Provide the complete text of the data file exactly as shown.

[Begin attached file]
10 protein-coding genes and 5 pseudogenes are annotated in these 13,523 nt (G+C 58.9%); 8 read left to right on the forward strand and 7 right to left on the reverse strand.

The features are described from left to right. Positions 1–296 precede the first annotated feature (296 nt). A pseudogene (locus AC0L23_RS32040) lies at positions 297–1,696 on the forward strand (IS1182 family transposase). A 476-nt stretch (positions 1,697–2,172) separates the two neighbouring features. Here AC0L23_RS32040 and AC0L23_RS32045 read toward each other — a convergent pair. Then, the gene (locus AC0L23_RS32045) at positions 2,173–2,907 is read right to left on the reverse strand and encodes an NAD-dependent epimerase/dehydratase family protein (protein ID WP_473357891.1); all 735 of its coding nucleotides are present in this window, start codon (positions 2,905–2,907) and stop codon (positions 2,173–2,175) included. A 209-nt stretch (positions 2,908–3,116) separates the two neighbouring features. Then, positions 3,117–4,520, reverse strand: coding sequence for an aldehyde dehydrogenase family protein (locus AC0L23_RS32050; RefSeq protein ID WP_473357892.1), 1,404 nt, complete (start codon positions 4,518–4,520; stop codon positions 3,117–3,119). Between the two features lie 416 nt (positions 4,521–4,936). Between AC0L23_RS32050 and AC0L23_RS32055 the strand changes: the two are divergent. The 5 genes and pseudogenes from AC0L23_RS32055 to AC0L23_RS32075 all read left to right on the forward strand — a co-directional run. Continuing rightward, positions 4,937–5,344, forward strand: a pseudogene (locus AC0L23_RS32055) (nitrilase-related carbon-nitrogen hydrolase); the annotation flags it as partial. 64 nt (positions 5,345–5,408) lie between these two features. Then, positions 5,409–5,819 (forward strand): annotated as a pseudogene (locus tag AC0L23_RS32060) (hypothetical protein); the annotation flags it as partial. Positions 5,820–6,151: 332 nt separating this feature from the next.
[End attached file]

10 protein-coding genes and 5 pseudogenes are annotated in these 13,523 nt (G+C 58.9%); 8 read left to right on the forward strand and 7 right to left on the reverse strand.

The features are described from left to right. Positions 1–296 precede the first annotated feature (296 nt). A pseudogene (locus AC0L23_RS32040) lies at positions 297–1,696 on the forward strand (IS1182 family transposase). A 476-nt stretch (positions 1,697–2,172) separates the two neighbouring features. Here AC0L23_RS32040 and AC0L23_RS32045 read toward each other — a convergent pair. Then, the gene (locus AC0L23_RS32045) at positions 2,173–2,907 is read right to left on the reverse strand and encodes an NAD-dependent epimerase/dehydratase family protein (protein ID WP_473357891.1); all 735 of its coding nucleotides are present in this window, start codon (positions 2,905–2,907) and stop codon (positions 2,173–2,175) included. A 209-nt stretch (positions 2,908–3,116) separates the two neighbouring features. Then, positions 3,117–4,520, reverse strand: coding sequence for an aldehyde dehydrogenase family protein (locus AC0L23_RS32050; RefSeq protein ID WP_473357892.1), 1,404 nt, complete (start codon positions 4,518–4,520; stop codon positions 3,117–3,119). Between the two features lie 416 nt (positions 4,521–4,936). Between AC0L23_RS32050 and AC0L23_RS32055 the strand changes: the two are divergent. The 5 genes and pseudogenes from AC0L23_RS32055 to AC0L23_RS32075 all read left to right on the forward strand — a co-directional run. Continuing rightward, positions 4,937–5,344, forward strand: a pseudogene (locus AC0L23_RS32055) (nitrilase-related carbon-nitrogen hydrolase); the annotation flags it as partial. 64 nt (positions 5,345–5,408) lie between these two features. Then, positions 5,409–5,819 (forward strand): annotated as a pseudogene (locus tag AC0L23_RS32060) (hypothetical protein); the annotation flags it as partial. Positions 5,820–6,151: 332 nt separating this feature from the next.